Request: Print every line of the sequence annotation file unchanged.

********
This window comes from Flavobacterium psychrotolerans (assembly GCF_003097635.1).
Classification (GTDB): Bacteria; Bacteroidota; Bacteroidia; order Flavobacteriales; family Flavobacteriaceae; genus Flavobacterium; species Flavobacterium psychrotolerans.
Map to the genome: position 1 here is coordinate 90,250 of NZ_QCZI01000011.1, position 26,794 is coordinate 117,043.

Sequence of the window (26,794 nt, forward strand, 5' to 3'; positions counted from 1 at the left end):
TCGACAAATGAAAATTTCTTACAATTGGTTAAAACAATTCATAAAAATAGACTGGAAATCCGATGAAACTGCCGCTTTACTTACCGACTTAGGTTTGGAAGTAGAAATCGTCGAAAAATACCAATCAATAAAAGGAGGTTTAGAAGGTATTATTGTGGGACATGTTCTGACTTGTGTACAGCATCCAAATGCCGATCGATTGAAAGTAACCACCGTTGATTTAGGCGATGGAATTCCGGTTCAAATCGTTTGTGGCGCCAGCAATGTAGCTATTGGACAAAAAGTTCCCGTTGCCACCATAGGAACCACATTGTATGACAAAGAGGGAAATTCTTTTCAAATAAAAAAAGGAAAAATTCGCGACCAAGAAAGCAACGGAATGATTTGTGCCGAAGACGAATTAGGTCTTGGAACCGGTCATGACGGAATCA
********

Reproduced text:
This window comes from Flavobacterium psychrotolerans (assembly GCF_003097635.1).
Classification (GTDB): Bacteria; Bacteroidota; Bacteroidia; order Flavobacteriales; family Flavobacteriaceae; genus Flavobacterium; species Flavobacterium psychrotolerans.
Map to the genome: position 1 here is coordinate 90,250 of NZ_QCZI01000011.1, position 26,794 is coordinate 117,043.

Sequence of the window (26,794 nt, forward strand, 5' to 3'; positions counted from 1 at the left end):
TCGACAAATGAAAATTTCTTACAATTGGTTAAAACAATTCATAAAAATAGACTGGAAATCCGATGAAACTGCCGCTTTACTTACCGACTTAGGTTTGGAAGTAGAAATCGTCGAAAAATACCAATCAATAAAAGGAGGTTTAGAAGGTATTATTGTGGGACATGTTCTGACTTGTGTACAGCATCCAAATGCCGATCGATTGAAAGTAACCACCGTTGATTTAGGCGATGGAATTCCGGTTCAAATCGTTTGTGGCGCCAGCAATGTAGCTATTGGACAAAAAGTTCCCGTTGCCACCATAGGAACCACATTGTATGACAAAGAGGGAAATTCTTTTCAAATAAAAAAAGGAAAAATTCGCGACCAAGAAAGCAACGGAATGATTTGTGCCGAAGACGAATTAGGTCTTGGAACCGGTCATGACGGAATCA